The two passes, Whistling and Ball, posed little challenge to us, they were miniature relative to other passes behind us. Once atop Ball Pass, we were in Kootenay National Park. In order to make it to the highway, we would descend 950m over eight kilometers, a bit steeper than average descent (we like 100m per kilometer). Wolf tracks frequently appear in the trail, they use the trail here too. I hoped to see one. No such luck.

We once again needed to hitch a ride. Typically a hiker would cross the highway and continue to Floe Lake, but because it was closed we had to reach the next trail head, Numa Creek, eight kilometers away. It was not long before Kim and Kathy pulled up, a local couple who were headed to Calgary for a wedding. They were genuinely enthusiastic about our journey, asking question after question about our trip thus far. It was great to meet them. Thanks for the ride!


The hike into Numa Creek was a “Chuting Gallery” of Avalanches and their debris. Several trail reroutes and seven avalanches from this winter held full size trees of the river, splintered and splayed like a pile of toothpicks. 


Notable Features: Ball Pass, hitch hiking, Lil’ Bear, Descent to 93




The “easy day” to Wolverine Pass turned into a longer moderate day ending at Helmet Falls. We arrived at Wolverine Pass around 4pm after a late 11am start to the day. Upon arrival we found that we still possessed the energy and drive to continue on another 10km to Helmet Falls, an unplanned site for the night. Who needs rest anyways?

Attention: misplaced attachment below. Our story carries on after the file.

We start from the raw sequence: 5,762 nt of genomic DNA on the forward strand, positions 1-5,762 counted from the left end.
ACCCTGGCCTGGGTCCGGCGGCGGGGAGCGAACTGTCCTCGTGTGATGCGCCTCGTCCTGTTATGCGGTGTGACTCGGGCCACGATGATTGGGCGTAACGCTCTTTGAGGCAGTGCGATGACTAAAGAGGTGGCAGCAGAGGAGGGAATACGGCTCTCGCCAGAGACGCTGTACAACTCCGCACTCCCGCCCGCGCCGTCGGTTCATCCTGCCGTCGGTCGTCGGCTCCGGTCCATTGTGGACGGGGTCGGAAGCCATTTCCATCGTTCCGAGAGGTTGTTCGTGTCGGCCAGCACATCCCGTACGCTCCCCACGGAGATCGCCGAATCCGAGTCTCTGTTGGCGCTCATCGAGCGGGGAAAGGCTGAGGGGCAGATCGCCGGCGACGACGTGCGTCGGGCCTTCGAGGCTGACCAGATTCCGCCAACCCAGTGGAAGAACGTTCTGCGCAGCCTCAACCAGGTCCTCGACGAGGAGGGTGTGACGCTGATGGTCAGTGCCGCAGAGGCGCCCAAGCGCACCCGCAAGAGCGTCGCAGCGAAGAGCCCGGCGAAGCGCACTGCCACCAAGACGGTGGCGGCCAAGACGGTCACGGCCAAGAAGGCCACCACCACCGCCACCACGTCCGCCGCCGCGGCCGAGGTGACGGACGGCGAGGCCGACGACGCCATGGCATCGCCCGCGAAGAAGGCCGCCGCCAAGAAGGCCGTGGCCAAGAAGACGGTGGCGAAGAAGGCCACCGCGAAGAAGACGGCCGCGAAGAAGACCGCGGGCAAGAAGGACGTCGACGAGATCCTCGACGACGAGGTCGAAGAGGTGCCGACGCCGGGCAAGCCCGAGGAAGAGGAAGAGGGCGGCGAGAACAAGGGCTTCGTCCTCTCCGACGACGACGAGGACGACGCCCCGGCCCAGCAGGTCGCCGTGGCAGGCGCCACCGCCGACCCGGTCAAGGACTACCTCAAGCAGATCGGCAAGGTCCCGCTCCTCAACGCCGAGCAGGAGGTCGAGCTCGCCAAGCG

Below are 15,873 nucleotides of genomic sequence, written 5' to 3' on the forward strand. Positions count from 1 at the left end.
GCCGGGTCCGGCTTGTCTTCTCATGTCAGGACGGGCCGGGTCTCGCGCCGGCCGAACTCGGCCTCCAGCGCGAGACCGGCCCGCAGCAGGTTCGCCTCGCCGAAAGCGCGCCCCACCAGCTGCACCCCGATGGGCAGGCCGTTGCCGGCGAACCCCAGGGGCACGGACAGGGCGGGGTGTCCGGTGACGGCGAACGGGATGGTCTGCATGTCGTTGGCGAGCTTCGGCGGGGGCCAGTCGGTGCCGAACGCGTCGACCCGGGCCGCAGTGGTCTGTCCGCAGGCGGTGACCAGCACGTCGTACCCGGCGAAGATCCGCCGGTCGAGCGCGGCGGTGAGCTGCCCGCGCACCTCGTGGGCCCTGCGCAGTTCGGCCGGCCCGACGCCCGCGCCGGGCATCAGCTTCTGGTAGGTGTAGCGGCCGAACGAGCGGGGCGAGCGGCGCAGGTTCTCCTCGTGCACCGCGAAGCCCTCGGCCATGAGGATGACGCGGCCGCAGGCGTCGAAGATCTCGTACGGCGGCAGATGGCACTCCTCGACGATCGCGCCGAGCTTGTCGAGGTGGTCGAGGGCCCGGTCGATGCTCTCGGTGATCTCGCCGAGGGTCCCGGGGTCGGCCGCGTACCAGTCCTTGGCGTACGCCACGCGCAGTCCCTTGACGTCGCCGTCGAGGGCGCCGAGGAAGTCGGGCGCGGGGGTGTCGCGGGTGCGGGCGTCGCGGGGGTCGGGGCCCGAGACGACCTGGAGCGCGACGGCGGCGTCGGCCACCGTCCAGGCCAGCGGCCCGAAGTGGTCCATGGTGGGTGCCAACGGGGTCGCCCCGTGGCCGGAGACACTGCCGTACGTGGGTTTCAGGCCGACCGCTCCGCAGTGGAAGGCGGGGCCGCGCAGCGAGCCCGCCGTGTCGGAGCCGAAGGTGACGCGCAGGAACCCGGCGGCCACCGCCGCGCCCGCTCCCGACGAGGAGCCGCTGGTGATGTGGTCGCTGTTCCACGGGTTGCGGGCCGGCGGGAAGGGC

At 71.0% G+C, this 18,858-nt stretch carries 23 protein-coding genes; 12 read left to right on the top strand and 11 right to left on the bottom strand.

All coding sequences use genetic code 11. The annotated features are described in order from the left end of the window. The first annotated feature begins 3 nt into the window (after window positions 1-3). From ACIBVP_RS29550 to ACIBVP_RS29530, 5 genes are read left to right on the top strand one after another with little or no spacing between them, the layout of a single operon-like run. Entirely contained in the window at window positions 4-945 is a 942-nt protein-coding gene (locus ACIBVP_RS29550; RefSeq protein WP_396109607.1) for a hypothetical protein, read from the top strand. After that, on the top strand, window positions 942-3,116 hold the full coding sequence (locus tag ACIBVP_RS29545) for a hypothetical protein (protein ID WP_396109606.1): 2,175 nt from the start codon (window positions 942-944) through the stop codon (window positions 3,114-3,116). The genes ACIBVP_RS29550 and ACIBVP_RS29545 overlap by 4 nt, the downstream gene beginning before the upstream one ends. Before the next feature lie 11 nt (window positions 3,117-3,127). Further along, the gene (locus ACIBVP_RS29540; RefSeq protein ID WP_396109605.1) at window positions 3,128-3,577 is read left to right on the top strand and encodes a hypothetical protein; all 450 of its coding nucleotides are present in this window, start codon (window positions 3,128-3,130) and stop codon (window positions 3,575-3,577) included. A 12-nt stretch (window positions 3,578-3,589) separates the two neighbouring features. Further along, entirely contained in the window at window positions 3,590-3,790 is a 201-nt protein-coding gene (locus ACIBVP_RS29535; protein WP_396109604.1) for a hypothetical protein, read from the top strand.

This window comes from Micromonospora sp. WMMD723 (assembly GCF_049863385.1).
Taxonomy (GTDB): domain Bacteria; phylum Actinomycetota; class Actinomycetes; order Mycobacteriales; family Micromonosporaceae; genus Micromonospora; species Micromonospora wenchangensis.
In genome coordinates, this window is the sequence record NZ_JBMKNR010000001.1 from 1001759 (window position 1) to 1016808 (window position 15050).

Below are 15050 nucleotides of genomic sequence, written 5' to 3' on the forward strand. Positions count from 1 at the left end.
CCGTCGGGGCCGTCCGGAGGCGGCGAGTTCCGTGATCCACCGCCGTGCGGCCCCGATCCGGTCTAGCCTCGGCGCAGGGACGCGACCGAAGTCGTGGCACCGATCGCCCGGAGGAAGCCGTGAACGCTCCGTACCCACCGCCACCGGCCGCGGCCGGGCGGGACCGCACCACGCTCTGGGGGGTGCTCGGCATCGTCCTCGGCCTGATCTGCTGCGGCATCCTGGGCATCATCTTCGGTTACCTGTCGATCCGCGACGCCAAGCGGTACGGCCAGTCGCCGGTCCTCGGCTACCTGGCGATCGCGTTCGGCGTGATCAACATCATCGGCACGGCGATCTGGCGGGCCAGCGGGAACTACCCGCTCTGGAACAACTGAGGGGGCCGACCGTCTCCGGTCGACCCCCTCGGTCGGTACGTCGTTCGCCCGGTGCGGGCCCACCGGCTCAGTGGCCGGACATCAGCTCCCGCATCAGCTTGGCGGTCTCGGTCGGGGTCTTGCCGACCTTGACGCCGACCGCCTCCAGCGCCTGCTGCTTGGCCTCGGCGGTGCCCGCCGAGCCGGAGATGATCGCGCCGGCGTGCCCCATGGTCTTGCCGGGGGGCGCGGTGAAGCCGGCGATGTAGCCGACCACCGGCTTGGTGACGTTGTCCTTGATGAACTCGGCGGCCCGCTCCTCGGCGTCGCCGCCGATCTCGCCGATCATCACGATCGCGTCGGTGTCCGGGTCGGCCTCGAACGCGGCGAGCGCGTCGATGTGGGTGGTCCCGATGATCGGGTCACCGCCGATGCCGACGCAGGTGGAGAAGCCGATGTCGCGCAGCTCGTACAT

The rockwall was geologically phenomenal. A nearly unbroken wall spanning several kilometers north and south, as well as hundreds of meters high stood to our left all day. Glaciers hung in high nooks and hunkered low in shaded bowls, revealing themselves as we climbed higher on the adjacent slope.


The sight was unforgettable. Pure, rugged Canadian Rockies. 

Nearing the site we could hear Helmet Falls roaring away, we could not see it yet, but knew it was far and large. Unlike any waterfall yet to pass, this giant thunderous hydrological spectacle fell from the top of the wall, crashing on, not one, but two, shelves, thereby rerouting its fall and dispersing it into a large misty fan. 

Notable Features: Rock Wall, glaciers, 500km mark, Helmet Falls, Sneaky Camping.


We were awake at 6am after waking to an alarm, wanting to leave nice and early. We skipped breakfast and went straight to the trail, eating several granola bars instead. Today was short and more excitingly, we were meeting our friends at McArthur Creek where we would all walk out together the following day.

The day flew by. It was 11:45am when we arrived. Hell Yea. Now it was time for some proper rest, nothing to do but wait. We filled up our water, and went to our tent where two hours of napping took us to early afternoon. A bit of yoga with glacial views followed. It was a great afternoon. Our friends Jess, Melanie, Paulina, and River the dog arrived around 4pm. They brought so much good food, enough to share. We got into a game of cards before bed, it felt nice to change up the pre-bed activity which was either hiking or eating.

Notable Features: Short day, big nap, friends!, cards


An old fire road was our trail today, gentle on the knees and on the grade. We were able to finish our hike out by 2pm, in only 45 minutes and we would be in OUR own house, with a shower, food, and a bed. Our first shower in 14 days and first proper laundry in 22. It is more than convenient to live next to the trail you are hiking! We look forward to two complete rest days, good food, stretching, and sleep.